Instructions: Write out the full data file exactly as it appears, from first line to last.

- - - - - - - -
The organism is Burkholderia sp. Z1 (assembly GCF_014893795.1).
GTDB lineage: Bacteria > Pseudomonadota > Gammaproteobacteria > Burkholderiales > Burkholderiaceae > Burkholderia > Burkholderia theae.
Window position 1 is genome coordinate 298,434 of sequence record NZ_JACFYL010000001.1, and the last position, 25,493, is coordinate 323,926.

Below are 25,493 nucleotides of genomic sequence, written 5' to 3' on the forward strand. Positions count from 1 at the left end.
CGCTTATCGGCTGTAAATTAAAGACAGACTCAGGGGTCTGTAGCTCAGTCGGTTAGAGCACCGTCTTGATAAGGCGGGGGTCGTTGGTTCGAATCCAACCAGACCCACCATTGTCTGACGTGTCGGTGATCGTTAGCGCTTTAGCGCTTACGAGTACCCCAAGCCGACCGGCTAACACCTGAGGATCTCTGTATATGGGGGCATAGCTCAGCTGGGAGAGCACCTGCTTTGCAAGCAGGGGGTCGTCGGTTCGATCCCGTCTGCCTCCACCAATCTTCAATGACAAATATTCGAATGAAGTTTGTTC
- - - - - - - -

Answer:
The organism is Burkholderia sp. Z1 (assembly GCF_014893795.1).
GTDB lineage: Bacteria > Pseudomonadota > Gammaproteobacteria > Burkholderiales > Burkholderiaceae > Burkholderia > Burkholderia theae.
Window position 1 is genome coordinate 298,434 of sequence record NZ_JACFYL010000001.1, and the last position, 25,493, is coordinate 323,926.

Below are 25,493 nucleotides of genomic sequence, written 5' to 3' on the forward strand. Positions count from 1 at the left end.
CGCTTATCGGCTGTAAATTAAAGACAGACTCAGGGGTCTGTAGCTCAGTCGGTTAGAGCACCGTCTTGATAAGGCGGGGGTCGTTGGTTCGAATCCAACCAGACCCACCATTGTCTGACGTGTCGGTGATCGTTAGCGCTTTAGCGCTTACGAGTACCCCAAGCCGACCGGCTAACACCTGAGGATCTCTGTATATGGGGGCATAGCTCAGCTGGGAGAGCACCTGCTTTGCAAGCAGGGGGTCGTCGGTTCGATCCCGTCTGCCTCCACCAATCTTCAATGACAAATATTCGAATGAAGTTTGTTC